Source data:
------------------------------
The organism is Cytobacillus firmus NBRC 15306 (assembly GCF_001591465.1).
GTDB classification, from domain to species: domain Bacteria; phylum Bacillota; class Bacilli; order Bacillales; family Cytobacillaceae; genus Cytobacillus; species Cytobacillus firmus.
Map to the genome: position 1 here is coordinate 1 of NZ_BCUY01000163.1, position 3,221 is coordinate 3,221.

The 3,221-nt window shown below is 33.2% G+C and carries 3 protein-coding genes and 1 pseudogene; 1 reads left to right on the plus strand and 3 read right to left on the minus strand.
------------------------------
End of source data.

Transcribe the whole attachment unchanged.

The organism is Cytobacillus firmus NBRC 15306 (assembly GCF_001591465.1).
GTDB classification, from domain to species: domain Bacteria; phylum Bacillota; class Bacilli; order Bacillales; family Cytobacillaceae; genus Cytobacillus; species Cytobacillus firmus.
Map to the genome: position 1 here is coordinate 1 of NZ_BCUY01000163.1, position 3,221 is coordinate 3,221.

The 3,221-nt window shown below is 33.2% G+C and carries 3 protein-coding genes and 1 pseudogene; 1 reads left to right on the plus strand and 3 read right to left on the minus strand.